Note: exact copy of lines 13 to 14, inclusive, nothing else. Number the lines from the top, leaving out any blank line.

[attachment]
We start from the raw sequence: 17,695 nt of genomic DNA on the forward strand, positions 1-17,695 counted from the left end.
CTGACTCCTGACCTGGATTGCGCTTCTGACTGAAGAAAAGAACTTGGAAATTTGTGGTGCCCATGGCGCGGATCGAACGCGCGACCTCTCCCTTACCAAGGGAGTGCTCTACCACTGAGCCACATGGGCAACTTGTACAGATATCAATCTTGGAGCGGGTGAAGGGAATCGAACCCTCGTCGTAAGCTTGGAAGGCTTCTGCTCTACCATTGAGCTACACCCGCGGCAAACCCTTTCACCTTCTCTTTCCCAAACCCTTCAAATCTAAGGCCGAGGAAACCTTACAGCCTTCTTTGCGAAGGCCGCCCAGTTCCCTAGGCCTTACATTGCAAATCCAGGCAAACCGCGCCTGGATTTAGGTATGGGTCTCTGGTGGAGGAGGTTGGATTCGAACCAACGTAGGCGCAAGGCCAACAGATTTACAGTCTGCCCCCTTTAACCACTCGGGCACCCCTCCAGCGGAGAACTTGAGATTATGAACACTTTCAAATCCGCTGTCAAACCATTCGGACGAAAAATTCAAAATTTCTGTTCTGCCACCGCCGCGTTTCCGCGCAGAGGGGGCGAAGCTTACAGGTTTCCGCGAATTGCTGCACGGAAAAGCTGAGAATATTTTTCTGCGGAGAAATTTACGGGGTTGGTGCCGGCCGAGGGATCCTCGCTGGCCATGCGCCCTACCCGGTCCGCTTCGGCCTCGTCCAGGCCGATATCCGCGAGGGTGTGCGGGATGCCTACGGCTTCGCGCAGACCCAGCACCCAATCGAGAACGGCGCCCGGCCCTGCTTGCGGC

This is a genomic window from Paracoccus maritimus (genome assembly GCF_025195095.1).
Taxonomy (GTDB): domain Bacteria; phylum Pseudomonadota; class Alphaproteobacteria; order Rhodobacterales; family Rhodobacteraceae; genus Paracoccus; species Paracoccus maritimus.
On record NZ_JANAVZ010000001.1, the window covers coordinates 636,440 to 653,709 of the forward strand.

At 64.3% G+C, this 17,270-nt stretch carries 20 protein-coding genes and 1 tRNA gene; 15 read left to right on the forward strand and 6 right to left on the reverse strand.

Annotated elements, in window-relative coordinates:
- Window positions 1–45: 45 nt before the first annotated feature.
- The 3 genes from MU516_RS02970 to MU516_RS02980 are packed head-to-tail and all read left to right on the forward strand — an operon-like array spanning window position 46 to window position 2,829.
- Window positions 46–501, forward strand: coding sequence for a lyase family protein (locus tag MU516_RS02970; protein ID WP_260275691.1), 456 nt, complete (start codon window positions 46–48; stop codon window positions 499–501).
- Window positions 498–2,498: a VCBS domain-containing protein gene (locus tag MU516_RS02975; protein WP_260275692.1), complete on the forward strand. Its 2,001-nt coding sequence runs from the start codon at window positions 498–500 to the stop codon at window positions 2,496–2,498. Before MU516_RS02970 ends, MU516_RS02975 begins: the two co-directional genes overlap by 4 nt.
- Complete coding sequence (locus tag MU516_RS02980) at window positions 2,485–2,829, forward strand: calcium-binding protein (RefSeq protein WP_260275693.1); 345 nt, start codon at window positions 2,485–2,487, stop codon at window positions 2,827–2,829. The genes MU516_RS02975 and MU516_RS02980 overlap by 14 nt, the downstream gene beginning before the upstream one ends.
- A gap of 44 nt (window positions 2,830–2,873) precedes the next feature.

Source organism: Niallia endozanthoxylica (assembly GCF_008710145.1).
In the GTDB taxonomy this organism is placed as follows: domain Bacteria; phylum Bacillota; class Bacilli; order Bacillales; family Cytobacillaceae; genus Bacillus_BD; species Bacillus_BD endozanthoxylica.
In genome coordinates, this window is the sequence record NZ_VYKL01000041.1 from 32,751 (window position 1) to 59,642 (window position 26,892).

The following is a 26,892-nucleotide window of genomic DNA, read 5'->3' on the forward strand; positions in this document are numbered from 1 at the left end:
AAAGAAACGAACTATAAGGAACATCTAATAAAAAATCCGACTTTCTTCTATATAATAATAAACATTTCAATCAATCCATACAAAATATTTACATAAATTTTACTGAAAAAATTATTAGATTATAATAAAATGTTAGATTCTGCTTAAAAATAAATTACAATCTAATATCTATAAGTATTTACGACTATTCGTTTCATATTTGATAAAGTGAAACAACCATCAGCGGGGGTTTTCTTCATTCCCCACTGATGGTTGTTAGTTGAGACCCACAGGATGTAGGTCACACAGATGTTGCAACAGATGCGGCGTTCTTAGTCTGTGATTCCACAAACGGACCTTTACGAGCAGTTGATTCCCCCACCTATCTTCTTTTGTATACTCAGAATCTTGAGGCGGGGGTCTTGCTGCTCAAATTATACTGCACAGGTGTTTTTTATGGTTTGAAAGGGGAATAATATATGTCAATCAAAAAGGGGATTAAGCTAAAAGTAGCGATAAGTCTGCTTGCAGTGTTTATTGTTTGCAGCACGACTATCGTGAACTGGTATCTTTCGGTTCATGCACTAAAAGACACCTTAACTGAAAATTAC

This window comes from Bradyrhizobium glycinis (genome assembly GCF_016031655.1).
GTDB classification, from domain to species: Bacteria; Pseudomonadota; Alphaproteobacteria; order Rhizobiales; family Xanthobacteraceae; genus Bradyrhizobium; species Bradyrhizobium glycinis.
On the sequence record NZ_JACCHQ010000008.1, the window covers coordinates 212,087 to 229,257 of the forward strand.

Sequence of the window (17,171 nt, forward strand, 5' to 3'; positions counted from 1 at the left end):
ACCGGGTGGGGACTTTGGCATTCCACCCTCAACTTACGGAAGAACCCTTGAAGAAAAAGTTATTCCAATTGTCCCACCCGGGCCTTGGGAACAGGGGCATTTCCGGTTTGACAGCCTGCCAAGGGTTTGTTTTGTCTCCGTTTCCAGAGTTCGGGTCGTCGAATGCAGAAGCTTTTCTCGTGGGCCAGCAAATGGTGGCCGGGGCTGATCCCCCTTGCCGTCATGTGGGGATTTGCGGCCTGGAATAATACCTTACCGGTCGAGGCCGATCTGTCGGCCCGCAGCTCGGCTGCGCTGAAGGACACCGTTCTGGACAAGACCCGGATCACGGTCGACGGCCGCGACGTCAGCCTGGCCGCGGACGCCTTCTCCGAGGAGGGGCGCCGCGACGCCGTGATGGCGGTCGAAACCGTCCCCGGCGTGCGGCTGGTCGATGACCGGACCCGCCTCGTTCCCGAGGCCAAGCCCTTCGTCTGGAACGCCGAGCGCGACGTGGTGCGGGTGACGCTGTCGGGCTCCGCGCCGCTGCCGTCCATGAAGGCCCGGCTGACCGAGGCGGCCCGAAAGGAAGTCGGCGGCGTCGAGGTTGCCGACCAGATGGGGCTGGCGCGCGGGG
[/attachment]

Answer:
- A gap of 44 nt (window positions 2,830–2,873) precedes the next feature.

Source organism: Niallia endozanthoxylica (assembly GCF_008710145.1).